Criminal Defence Attorneys in Oregon Are Fighting a New Gun Ban in Light of a Recent Supreme Court Decision

New Gun Ban: A Portland man convicted of illegally possessing a gun as a felon is fighting the charge in federal court, alleging a U.S. Supreme Court judgement makes it unconstitutional. Another man accused of murder and being a felon with a gun wants the latter charge dismissed, saying it’s unconstitutional.

Criminal Defence Attorneys in Oregon Are Fighting a New Gun Ban in Light of a Recent Supreme Court Decision

Legal watchers think the arguments were inevitable given the Supreme Court’s revised Second Amendment test. The Supreme Court threw down a New York gun-carrying law. Lower courts are just beginning to wrestle with the Supreme Court’s rule and the historical examination it needs, says Jeff Welty, an associate professor of public law and governance at UNC-Chapel Hill.

Welty said he’s not aware of any court finding issue with federal or state laws that ban felons from owning guns, but he expects lower courts to disagree on the right analysis. Leah Bolstad, a federal prosecutor in Portland, defended the allegation and pointed to other federal district courts in California, Idaho, and Montana that have upheld felons with guns cases since June.

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In the New York case, the U.S. Supreme Court ordered lower courts to employ a “text-and-history” test to evaluate gun restriction arguments. If “the Second Amendment’s plain text” protects the plaintiff’s action, courts must assess if the regulation “is compatible with our nation’s historical tradition of weapon regulation.”

Kaneko Tyray Moore was convicted of being a criminal with a gun in December. Portland police located a loaded.40-calibre revolver on the front passenger floorboard of his car after it drove out of the Lone Fir Cemetery, where 20 people had gathered for a barbeque.

New Gun Ban in Light of a Recent Supreme Court Decision
New Gun Ban in Light of a Recent Supreme Court Decision

Schindler told the court that the Second Amendment guarantees “the people’s right to keep and bear arms,” and “the people” isn’t confined to law-abiding, responsible citizens. Schindler argued that Moore is one of “the people” under the Second Amendment. He referenced case law showing states didn’t adopt felony-based gun prohibitions until the early 20th century.

Schindler said that the government can’t show the allegation is “compatible with the Nation’s historical record of firearm regulation.” He claimed it indicates Moore’s indictment is unconstitutional and should be dropped. Bolstad said Schindler misread a Supreme Court ruling. The Supreme Court has called Second Amendment holders “law-abiding” 14 times, Bolstad said. This “excludes convicted felons” like Moore, said Bolstad.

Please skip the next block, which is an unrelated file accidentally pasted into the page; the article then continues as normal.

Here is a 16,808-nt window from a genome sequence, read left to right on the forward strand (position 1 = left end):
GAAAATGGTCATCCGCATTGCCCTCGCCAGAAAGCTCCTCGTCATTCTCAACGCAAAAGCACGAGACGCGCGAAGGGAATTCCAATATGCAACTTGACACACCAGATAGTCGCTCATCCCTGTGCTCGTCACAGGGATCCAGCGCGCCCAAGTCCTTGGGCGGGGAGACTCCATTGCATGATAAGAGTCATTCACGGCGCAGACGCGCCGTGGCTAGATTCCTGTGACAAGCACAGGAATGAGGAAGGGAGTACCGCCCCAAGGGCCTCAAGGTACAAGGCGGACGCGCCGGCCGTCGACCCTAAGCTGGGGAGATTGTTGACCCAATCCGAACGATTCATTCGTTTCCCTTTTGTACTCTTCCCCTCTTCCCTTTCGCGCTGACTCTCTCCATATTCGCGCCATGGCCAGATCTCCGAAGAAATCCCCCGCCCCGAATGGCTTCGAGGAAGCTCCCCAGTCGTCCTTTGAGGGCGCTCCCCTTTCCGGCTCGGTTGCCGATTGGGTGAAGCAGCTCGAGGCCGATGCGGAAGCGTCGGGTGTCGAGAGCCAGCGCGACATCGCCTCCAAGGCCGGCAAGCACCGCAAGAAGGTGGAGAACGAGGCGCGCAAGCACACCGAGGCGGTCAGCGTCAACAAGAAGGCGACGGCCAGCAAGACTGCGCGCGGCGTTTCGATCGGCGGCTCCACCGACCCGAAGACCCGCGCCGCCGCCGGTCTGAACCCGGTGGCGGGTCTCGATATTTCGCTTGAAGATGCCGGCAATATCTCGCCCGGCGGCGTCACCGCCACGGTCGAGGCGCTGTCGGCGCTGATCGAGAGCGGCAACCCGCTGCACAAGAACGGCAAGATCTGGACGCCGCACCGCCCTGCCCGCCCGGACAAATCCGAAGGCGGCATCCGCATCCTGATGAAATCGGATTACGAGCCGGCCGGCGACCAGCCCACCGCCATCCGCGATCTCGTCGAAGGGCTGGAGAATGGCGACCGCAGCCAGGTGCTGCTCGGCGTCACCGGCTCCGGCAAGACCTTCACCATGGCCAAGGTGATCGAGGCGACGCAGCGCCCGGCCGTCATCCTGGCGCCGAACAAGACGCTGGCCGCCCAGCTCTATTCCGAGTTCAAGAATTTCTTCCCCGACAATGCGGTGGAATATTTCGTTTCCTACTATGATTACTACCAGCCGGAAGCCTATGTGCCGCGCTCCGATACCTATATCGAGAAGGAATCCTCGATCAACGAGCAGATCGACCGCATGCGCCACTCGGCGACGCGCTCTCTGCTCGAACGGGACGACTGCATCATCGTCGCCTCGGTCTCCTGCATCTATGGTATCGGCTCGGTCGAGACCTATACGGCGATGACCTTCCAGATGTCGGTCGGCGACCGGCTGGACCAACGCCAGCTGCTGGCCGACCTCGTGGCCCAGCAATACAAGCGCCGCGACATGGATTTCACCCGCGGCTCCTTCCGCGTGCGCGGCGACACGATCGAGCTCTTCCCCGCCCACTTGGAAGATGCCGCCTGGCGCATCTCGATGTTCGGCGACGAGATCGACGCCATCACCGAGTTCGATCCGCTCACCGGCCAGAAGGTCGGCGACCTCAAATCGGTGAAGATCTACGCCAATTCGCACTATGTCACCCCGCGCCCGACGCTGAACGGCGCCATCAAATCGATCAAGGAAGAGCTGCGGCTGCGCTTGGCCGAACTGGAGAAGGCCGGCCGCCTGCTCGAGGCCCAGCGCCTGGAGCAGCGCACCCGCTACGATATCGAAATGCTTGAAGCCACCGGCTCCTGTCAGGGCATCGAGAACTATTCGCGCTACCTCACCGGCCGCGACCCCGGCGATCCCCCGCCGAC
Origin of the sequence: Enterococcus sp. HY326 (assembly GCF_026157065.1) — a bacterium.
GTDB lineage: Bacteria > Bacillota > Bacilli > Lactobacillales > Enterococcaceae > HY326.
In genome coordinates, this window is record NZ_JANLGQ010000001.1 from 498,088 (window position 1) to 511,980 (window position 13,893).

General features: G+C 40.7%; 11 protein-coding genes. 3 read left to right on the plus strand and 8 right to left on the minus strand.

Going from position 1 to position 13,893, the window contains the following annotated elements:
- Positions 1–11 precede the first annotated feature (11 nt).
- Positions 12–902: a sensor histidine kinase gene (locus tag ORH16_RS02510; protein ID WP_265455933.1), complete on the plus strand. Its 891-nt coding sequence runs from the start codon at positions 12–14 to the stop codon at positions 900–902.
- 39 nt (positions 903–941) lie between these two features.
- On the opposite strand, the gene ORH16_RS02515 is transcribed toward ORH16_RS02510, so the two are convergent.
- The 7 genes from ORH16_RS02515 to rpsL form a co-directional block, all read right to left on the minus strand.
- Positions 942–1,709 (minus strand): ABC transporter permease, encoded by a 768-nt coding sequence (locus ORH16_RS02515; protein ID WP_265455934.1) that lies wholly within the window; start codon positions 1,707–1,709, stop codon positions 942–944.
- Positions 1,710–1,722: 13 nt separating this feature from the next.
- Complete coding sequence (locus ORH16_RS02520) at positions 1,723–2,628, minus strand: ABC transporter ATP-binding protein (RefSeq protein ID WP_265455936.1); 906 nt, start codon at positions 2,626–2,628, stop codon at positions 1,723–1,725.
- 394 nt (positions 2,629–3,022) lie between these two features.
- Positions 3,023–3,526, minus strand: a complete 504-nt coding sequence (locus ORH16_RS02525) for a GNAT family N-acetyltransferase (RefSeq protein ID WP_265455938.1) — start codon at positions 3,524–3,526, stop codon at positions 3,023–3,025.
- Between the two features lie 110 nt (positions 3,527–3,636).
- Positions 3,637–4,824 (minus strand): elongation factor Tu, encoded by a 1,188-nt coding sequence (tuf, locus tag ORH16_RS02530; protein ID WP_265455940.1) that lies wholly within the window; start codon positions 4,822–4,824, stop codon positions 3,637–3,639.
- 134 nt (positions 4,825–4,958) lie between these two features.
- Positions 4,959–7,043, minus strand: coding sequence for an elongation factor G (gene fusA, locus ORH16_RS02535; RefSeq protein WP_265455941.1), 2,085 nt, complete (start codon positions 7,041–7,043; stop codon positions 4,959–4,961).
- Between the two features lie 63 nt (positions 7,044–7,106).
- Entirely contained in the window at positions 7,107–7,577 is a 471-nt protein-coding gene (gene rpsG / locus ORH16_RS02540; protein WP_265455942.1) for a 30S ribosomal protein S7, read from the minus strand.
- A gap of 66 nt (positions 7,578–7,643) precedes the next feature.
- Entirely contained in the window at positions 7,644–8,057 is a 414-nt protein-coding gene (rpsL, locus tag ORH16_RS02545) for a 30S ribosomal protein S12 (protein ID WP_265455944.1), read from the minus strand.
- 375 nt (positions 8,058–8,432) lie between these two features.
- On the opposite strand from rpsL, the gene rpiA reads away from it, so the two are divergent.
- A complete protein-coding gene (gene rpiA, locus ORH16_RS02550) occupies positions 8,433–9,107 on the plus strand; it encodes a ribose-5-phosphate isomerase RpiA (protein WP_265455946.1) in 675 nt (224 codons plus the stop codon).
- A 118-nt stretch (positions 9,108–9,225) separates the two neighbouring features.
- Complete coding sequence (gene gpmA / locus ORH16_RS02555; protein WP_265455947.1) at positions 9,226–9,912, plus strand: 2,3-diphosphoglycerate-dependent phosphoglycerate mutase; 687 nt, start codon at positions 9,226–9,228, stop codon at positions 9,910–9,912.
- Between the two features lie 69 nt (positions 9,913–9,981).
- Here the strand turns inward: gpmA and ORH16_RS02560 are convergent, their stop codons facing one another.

In a concurring opinion, Justice Brett Kavanaugh, joined by Chief Justice John Roberts, said that the result in New York State Rifle & Pistol Association v. Bruen doesn’t affect “longstanding bans on the possession of weapons by convicts.”

Many courts have dismissed similar arguments to the felon gun ban, she noted. She highlighted September and October opinions by other 9th U.S. Circuit Court of Appeals federal judges.

In November, the 3rd U.S. Circuit Court of Appeals maintained the gun possession ban for felons after a Pennsylvania appeal. The court ruled the restriction is in accord with “legislatures’ longstanding right and discretion to disarm persons reluctant to follow the government and its laws, whether or not they’ve shown a penchant for violence.”

In Multnomah County Circuit Court, Dianna Gentry and Sohaye Lee are requesting a judge to dismiss a felon in possession of a gun allegation against Quentin Blackmon. Blackmon is accused of murder and attempted murder in 2020. His lawyers contend that the Second Amendment doesn’t distinguish between felons and “the people,” and the blanket ban on gun possession by felons violates the U.S. Constitution.

Multnomah County assistant district attorney Nicole Harris said, “No Oregon court has handled this precise question.” She requested a judge to read the Supreme Court’s New York opinion. She contended that the Supreme Court cautioned it didn’t intend to give felons “safe harbour” from gun bans. The defence is using Bruen analysis beyond what the Supreme Court suggested, Harris noted.

Next month, Judge Kelly Skye will hear Blackmon’s case. Schindler said he doubts his argument would “get much traction” in federal district court but wants to make a record for appeal. Schindler’s request is pending before U.S. District Judge Karin J. Immergut, who is simultaneously hearing four gun restriction challenges in Oregon.

Before a gun can be sold, a permit, a limit on magazines with more than 10 rounds, and a background check are required. A Harney County judge stopped the measure. After the Bruen ruling, Portland defence lawyer Ryan Scott tweeted, “Oregon attorneys, reach out to me if you need a document challenging Felon in Possession in Oregon.”

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His proposal argued that there was no “historical tradition” in 1791, when the Second Amendment was adopted, against convicts carrying guns. Scott said he doesn’t expect a circuit or district court to rule the case, but the Supreme Court.

Political concerns may prevent even the most independent trial judges from striking the law, Scott warned. He suggested lawyers may have a greater chance of appealing misdemeanour gun laws, such as carrying a loaded gun in public.

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